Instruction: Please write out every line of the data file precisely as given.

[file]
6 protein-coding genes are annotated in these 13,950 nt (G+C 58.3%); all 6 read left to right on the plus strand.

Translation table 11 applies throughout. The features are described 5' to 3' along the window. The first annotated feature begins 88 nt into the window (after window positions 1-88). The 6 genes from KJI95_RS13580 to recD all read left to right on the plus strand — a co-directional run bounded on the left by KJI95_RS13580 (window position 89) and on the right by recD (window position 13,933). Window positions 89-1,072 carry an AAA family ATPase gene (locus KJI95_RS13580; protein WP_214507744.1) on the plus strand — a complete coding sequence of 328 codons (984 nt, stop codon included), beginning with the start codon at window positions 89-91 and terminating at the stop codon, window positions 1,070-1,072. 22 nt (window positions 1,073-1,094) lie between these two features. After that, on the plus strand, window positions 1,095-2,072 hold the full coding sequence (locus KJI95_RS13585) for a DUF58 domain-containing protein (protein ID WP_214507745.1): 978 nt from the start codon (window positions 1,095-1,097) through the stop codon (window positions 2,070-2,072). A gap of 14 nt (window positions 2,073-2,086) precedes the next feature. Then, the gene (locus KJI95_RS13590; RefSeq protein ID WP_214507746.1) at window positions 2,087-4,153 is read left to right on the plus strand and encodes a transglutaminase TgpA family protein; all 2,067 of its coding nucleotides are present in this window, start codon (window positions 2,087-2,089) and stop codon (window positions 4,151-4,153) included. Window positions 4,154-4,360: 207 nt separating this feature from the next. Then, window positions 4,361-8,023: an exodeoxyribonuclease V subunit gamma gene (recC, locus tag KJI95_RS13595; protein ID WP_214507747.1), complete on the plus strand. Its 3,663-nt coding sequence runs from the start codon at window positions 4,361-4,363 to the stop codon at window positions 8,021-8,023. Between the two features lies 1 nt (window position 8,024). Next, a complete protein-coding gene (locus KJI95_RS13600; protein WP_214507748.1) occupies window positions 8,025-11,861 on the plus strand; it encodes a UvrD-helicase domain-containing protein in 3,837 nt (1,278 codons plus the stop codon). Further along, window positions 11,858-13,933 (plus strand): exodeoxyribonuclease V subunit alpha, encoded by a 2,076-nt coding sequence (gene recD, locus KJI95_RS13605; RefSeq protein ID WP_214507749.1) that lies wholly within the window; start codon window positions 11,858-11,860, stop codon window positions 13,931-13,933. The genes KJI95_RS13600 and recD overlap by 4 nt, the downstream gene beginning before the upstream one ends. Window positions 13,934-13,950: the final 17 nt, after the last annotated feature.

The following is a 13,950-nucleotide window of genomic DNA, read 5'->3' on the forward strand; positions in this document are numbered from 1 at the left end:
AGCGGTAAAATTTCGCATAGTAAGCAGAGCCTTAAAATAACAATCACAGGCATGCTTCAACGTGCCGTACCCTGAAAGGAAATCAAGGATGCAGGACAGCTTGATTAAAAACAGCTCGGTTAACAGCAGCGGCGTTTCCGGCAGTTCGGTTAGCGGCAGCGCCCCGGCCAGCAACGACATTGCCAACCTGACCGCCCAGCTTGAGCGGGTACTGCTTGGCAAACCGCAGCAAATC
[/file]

6 protein-coding genes are annotated in these 13,950 nt (G+C 58.3%); all 6 read left to right on the plus strand.

Translation table 11 applies throughout. The features are described 5' to 3' along the window. The first annotated feature begins 88 nt into the window (after window positions 1-88). The 6 genes from KJI95_RS13580 to recD all read left to right on the plus strand — a co-directional run bounded on the left by KJI95_RS13580 (window position 89) and on the right by recD (window position 13,933). Window positions 89-1,072 carry an AAA family ATPase gene (locus KJI95_RS13580; protein WP_214507744.1) on the plus strand — a complete coding sequence of 328 codons (984 nt, stop codon included), beginning with the start codon at window positions 89-91 and terminating at the stop codon, window positions 1,070-1,072. 22 nt (window positions 1,073-1,094) lie between these two features. After that, on the plus strand, window positions 1,095-2,072 hold the full coding sequence (locus KJI95_RS13585) for a DUF58 domain-containing protein (protein ID WP_214507745.1): 978 nt from the start codon (window positions 1,095-1,097) through the stop codon (window positions 2,070-2,072). A gap of 14 nt (window positions 2,073-2,086) precedes the next feature. Then, the gene (locus KJI95_RS13590; RefSeq protein ID WP_214507746.1) at window positions 2,087-4,153 is read left to right on the plus strand and encodes a transglutaminase TgpA family protein; all 2,067 of its coding nucleotides are present in this window, start codon (window positions 2,087-2,089) and stop codon (window positions 4,151-4,153) included. Window positions 4,154-4,360: 207 nt separating this feature from the next. Then, window positions 4,361-8,023: an exodeoxyribonuclease V subunit gamma gene (recC, locus tag KJI95_RS13595; protein ID WP_214507747.1), complete on the plus strand. Its 3,663-nt coding sequence runs from the start codon at window positions 4,361-4,363 to the stop codon at window positions 8,021-8,023. Between the two features lies 1 nt (window position 8,024). Next, a complete protein-coding gene (locus KJI95_RS13600; protein WP_214507748.1) occupies window positions 8,025-11,861 on the plus strand; it encodes a UvrD-helicase domain-containing protein in 3,837 nt (1,278 codons plus the stop codon). Further along, window positions 11,858-13,933 (plus strand): exodeoxyribonuclease V subunit alpha, encoded by a 2,076-nt coding sequence (gene recD, locus KJI95_RS13605; RefSeq protein ID WP_214507749.1) that lies wholly within the window; start codon window positions 11,858-11,860, stop codon window positions 13,931-13,933. The genes KJI95_RS13600 and recD overlap by 4 nt, the downstream gene beginning before the upstream one ends. Window positions 13,934-13,950: the final 17 nt, after the last annotated feature.

The following is a 13,950-nucleotide window of genomic DNA, read 5'->3' on the forward strand; positions in this document are numbered from 1 at the left end:
AGCGGTAAAATTTCGCATAGTAAGCAGAGCCTTAAAATAACAATCACAGGCATGCTTCAACGTGCCGTACCCTGAAAGGAAATCAAGGATGCAGGACAGCTTGATTAAAAACAGCTCGGTTAACAGCAGCGGCGTTTCCGGCAGTTCGGTTAGCGGCAGCGCCCCGGCCAGCAACGACATTGCCAACCTGACCGCCCAGCTTGAGCGGGTACTGCTTGGCAAACCGCAGCAAATC